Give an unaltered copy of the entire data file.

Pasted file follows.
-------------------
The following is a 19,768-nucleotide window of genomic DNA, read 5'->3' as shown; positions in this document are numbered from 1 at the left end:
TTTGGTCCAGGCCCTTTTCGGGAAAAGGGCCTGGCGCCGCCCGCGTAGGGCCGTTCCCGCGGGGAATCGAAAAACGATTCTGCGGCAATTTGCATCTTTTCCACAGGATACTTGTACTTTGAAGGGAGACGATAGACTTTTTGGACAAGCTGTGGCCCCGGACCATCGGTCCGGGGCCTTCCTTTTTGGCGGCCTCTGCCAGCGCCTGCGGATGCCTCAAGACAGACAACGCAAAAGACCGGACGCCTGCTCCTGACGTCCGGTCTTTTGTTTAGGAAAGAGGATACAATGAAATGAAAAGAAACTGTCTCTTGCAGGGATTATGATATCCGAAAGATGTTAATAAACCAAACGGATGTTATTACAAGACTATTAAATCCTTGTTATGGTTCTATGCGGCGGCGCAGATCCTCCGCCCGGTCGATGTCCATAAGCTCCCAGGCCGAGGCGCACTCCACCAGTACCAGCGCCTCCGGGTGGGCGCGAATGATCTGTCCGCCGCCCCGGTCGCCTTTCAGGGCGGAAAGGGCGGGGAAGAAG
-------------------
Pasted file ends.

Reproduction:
The following is a 19,768-nucleotide window of genomic DNA, read 5'->3' as shown; positions in this document are numbered from 1 at the left end:
TTTGGTCCAGGCCCTTTTCGGGAAAAGGGCCTGGCGCCGCCCGCGTAGGGCCGTTCCCGCGGGGAATCGAAAAACGATTCTGCGGCAATTTGCATCTTTTCCACAGGATACTTGTACTTTGAAGGGAGACGATAGACTTTTTGGACAAGCTGTGGCCCCGGACCATCGGTCCGGGGCCTTCCTTTTTGGCGGCCTCTGCCAGCGCCTGCGGATGCCTCAAGACAGACAACGCAAAAGACCGGACGCCTGCTCCTGACGTCCGGTCTTTTGTTTAGGAAAGAGGATACAATGAAATGAAAAGAAACTGTCTCTTGCAGGGATTATGATATCCGAAAGATGTTAATAAACCAAACGGATGTTATTACAAGACTATTAAATCCTTGTTATGGTTCTATGCGGCGGCGCAGATCCTCCGCCCGGTCGATGTCCATAAGCTCCCAGGCCGAGGCGCACTCCACCAGTACCAGCGCCTCCGGGTGGGCGCGAATGATCTGTCCGCCGCCCCGGTCGCCTTTCAGGGCGGAAAGGGCGGGGAAGAAG